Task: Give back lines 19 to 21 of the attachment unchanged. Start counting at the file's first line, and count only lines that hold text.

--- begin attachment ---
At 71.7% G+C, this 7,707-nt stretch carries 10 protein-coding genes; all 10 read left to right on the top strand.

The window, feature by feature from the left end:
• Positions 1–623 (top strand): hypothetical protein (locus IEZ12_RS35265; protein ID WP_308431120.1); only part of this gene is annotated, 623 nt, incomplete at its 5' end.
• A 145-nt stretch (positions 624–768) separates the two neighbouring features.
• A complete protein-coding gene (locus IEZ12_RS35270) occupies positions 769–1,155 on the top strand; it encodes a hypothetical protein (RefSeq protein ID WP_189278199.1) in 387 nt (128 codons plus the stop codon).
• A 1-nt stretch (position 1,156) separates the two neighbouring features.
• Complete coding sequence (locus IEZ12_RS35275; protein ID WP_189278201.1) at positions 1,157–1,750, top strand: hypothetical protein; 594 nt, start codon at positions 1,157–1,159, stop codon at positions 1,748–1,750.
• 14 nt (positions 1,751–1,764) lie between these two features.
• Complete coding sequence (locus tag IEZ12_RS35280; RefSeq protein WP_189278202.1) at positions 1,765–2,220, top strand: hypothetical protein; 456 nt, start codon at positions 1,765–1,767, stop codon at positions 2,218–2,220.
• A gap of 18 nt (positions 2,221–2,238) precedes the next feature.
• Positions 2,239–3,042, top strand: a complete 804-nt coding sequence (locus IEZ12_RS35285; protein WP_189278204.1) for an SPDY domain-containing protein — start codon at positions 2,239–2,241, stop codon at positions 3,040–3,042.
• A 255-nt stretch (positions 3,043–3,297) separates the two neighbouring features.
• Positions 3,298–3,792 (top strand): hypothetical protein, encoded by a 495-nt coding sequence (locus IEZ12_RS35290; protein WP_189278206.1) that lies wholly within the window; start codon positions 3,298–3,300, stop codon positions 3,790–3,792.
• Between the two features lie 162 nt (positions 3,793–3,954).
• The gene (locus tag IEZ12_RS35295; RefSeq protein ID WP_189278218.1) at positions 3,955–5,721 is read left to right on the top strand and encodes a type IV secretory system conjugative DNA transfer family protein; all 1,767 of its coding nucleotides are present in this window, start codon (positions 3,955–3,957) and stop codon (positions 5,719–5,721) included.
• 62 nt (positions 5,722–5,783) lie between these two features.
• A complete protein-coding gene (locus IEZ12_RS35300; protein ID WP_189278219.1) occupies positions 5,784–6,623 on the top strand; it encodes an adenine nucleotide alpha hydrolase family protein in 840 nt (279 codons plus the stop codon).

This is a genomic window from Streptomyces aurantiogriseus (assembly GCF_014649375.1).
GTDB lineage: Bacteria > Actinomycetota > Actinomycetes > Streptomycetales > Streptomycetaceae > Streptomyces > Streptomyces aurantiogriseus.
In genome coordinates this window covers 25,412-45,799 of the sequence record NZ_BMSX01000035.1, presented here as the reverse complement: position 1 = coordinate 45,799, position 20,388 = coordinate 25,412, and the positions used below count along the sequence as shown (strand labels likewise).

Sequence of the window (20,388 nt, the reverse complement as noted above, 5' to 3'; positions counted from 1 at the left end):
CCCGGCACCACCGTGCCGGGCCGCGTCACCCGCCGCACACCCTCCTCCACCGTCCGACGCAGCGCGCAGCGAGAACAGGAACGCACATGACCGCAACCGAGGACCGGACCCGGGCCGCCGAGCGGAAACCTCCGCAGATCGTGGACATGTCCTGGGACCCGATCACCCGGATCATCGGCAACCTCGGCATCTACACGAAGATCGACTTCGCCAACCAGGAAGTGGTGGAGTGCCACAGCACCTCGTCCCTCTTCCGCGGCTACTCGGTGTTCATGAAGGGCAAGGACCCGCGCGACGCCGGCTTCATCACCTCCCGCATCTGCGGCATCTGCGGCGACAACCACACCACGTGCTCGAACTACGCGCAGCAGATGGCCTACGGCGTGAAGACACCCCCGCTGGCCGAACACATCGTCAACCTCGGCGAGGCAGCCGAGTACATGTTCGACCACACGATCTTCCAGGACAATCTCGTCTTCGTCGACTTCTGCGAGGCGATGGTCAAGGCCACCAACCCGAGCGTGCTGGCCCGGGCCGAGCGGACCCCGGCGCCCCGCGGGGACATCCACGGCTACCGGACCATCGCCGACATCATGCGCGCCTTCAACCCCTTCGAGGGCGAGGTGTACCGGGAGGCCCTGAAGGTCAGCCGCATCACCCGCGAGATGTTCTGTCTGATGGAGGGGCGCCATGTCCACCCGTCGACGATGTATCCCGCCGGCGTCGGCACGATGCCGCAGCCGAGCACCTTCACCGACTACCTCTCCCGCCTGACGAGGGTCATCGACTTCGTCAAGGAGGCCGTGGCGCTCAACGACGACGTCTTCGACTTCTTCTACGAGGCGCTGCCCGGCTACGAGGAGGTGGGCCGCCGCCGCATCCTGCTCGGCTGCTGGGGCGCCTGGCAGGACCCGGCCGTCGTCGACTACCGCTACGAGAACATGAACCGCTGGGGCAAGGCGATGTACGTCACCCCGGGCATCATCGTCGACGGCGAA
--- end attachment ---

GTDB lineage: Bacteria > Actinomycetota > Actinomycetes > Streptomycetales > Streptomycetaceae > Streptomyces > Streptomyces aurantiogriseus.
In genome coordinates this window covers 25,412-45,799 of the sequence record NZ_BMSX01000035.1, presented here as the reverse complement: position 1 = coordinate 45,799, position 20,388 = coordinate 25,412, and the positions used below count along the sequence as shown (strand labels likewise).

Sequence of the window (20,388 nt, the reverse complement as noted above, 5' to 3'; positions counted from 1 at the left end):